Band: Light | Album: The Path | Genre: Progressive rock, RIO, Chamber music | Year: 2023
From: Toulouse, France | Label: Independent
For fans of: iamthemorning, Van der Graaf Generator, Univers Zero
Years ago, I ran across a poll on the ProgArchives forums asking what the most important instrument in a (progressive) rock band is. It’s obviously not guitars or keys, as ELP and mid-career King Crimson demonstrate, respectively. Neither Van der Graaf Generator nor Atomic Rooster had a bassist in their classic lineups. So that’s why I ultimately chose “drums” in that poll. What makes rock music rock music is its rhythm. Ditch the percussion, and it’s difficult to make something feel like rock music.
I bring this anecdote up because for about the first twenty-ish minutes of Light’s debut album, The Path, there is almost no percussion. (Side note, the generic nature of the names of both the band and the album made this a bit of a challenge to find.) This album opens in a manner which feels more like classical or chamber music. As the record progresses, though, more traditional prog influences are brought in.
The Path opens with the 14-minute “Seekness”. A synth drone slowly builds, and it eventually becomes a pulsing pattern. The percussion here is quite rock-like, as strings eerily swoop over it. However, it all suddenly stops around the five-minute mark, and this song moves in a direction heavily influenced by jazz and modern classical music. There are some very pretty passages, and the way woodwinds, strings, and piano interact is highly emotive. However, it does drag on for a while. This song could have been cut down by a couple minutes. Musical ideas linger too long, and there’s a degree of aimlessness.
Following the wholly unnecessary 90-second interlude “Cornua”, “The Sweet Release of Death” is another piece which draws heavily from modern classical music. Woodwinds and idiophones lend this track a fittingly spooky aura to match its name. However, much like “Seekness”, this song is simply too long. It doesn’t do nearly enough to justify its length. This would probably be fine as background music, but there’s not much to focus on.
“Blue Sun” is where the album finally gets going. A Magma-inspired piano line and wind instruments out of a Gryphon album build up to a charmingly off-kilter groove. Jazz and Porcupine Tree-style prog mingle well here, and I love the synth and electric piano tones. The vocals are strong when they come in, and it all leads to a satisfying climax.
“Tibia” is another unnecessary interlude, but “Betray” is the song that got me interested in this record. (I was recommended the music video for it on YouTube, by the surrealist animator Cyriak, best known for his mind-melting videos from around 2010.) It starts off as a smoky piece of vocal jazz, but there’s an irregular wooziness to the rhythm. As the song reaches its midpoint, flavors of zeuhl and RIO come to the front, with looming sax. The mood turns downright sinister, and the saxophones and drums drive this along.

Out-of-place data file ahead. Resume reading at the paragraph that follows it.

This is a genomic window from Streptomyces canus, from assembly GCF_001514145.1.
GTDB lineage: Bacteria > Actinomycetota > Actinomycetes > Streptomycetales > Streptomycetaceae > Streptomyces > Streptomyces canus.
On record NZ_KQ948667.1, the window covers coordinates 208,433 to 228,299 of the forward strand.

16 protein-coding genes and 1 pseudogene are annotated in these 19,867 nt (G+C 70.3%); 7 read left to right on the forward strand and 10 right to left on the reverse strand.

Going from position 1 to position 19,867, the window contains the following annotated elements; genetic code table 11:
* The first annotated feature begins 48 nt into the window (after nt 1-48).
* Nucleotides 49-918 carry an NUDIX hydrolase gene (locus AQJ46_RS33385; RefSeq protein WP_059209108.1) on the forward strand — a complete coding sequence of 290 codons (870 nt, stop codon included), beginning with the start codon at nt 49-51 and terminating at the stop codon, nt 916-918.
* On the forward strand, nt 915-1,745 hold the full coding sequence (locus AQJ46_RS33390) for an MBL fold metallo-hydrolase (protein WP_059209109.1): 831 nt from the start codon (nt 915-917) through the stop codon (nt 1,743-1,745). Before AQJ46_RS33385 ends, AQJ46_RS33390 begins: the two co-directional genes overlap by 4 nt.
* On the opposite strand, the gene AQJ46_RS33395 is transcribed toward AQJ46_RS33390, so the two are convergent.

The opening moments of “Newts” sounds like it could have been lifted off some piano-pop record, though it soon moves fully toward classical music. Piano, flute, and woodwinds combine quite nicely. Parts of it almost feel like they could have fit on Even in the Quietest Moments. Despite building to quite a nice solo, this song does suffer from The Path’s usual bloat. This is followed by another brief, pointless interlude.
Piano, pipes, and zither start “The Sublimation of an Oak”. This track heavily channels Gentle Giant and Gryphon in its Medieval aura. It’s dark and spooky, and it devolves into some wonderful, reedy madness in its second half. The interlude that follows this is a 90-second drum solo, and it’s actually pretty decent.
“Dive” is the second-longest song on the album, at just a hair under 14 minutes. A marching beat and lush, watery wind instruments and keys cultivate an atmosphere befitting the song title. I’m also fond of the multilayered vocal arrangements in the early part of this song. This song’s midsection is composed primarily of classical music. There’s a lot of tension here, and I am again quite impressed with how intricate everything is. Unfortunately, this again goes on for longer than necessary. Thankfully, it resolves into a powerful, enthralling guitar solo that acts as a fitting capstone to this opus.
The next proper song, “Mesmerize” has a rhythm and atmosphere that strongly reminds me of “Meurglys III”. Rumbling piano and a mournful woodwinds give this track an ominous feel, and at only three minutes long, it feels like an appropriate length.
“Burning Birds” follows fluidly. A slow and steady piano line underpins some string instruments that call to mind the long, echoing notes of whale calls. This song shouldn’t be seven minutes, though. Three minutes would have been adequate. The Path ends on “Lux Aeterna”, a rather aimless few minutes of choir arrangements.
The Path has a lot of good ideas on it. It’s an incredibly smooth blend of progressive rock with chamber music, and the inclusions of dark, atonal jazz elements go a long way in keeping this record fresh. However, this record is also way too long. There’s a lot of bloat to The Path. This isn’t bad as background music, but if you’re intently listening to it, you’re probably going to find yourself growing bored at moments.